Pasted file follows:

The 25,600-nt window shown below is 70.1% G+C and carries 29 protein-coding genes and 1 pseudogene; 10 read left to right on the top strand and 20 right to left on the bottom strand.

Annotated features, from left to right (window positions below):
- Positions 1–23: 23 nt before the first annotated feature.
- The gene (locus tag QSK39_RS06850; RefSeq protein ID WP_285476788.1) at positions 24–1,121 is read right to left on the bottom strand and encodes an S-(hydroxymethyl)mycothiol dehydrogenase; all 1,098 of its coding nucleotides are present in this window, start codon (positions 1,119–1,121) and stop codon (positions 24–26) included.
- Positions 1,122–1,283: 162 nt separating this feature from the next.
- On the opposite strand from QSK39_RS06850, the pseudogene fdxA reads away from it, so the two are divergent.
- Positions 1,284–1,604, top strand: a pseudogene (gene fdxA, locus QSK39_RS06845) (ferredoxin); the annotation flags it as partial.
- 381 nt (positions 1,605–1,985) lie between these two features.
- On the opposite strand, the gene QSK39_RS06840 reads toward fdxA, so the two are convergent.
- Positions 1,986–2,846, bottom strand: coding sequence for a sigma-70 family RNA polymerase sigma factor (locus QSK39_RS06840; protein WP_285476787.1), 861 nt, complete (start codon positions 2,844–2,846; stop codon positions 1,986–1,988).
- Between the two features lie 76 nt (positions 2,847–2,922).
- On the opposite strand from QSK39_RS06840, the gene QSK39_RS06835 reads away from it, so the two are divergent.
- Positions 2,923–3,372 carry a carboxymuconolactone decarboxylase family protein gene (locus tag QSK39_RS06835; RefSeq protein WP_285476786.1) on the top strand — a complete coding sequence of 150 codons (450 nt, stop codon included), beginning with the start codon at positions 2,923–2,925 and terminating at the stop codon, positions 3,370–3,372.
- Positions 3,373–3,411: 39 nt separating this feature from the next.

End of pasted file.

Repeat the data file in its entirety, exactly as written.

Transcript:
The 25,600-nt window shown below is 70.1% G+C and carries 29 protein-coding genes and 1 pseudogene; 10 read left to right on the top strand and 20 right to left on the bottom strand.

Annotated features, from left to right (window positions below):
- Positions 1–23: 23 nt before the first annotated feature.
- The gene (locus tag QSK39_RS06850; RefSeq protein ID WP_285476788.1) at positions 24–1,121 is read right to left on the bottom strand and encodes an S-(hydroxymethyl)mycothiol dehydrogenase; all 1,098 of its coding nucleotides are present in this window, start codon (positions 1,119–1,121) and stop codon (positions 24–26) included.
- Positions 1,122–1,283: 162 nt separating this feature from the next.
- On the opposite strand from QSK39_RS06850, the pseudogene fdxA reads away from it, so the two are divergent.
- Positions 1,284–1,604, top strand: a pseudogene (gene fdxA, locus QSK39_RS06845) (ferredoxin); the annotation flags it as partial.
- 381 nt (positions 1,605–1,985) lie between these two features.
- On the opposite strand, the gene QSK39_RS06840 reads toward fdxA, so the two are convergent.
- Positions 1,986–2,846, bottom strand: coding sequence for a sigma-70 family RNA polymerase sigma factor (locus QSK39_RS06840; protein WP_285476787.1), 861 nt, complete (start codon positions 2,844–2,846; stop codon positions 1,986–1,988).
- Between the two features lie 76 nt (positions 2,847–2,922).
- On the opposite strand from QSK39_RS06840, the gene QSK39_RS06835 reads away from it, so the two are divergent.
- Positions 2,923–3,372 carry a carboxymuconolactone decarboxylase family protein gene (locus tag QSK39_RS06835; RefSeq protein WP_285476786.1) on the top strand — a complete coding sequence of 150 codons (450 nt, stop codon included), beginning with the start codon at positions 2,923–2,925 and terminating at the stop codon, positions 3,370–3,372.
- Positions 3,373–3,411: 39 nt separating this feature from the next.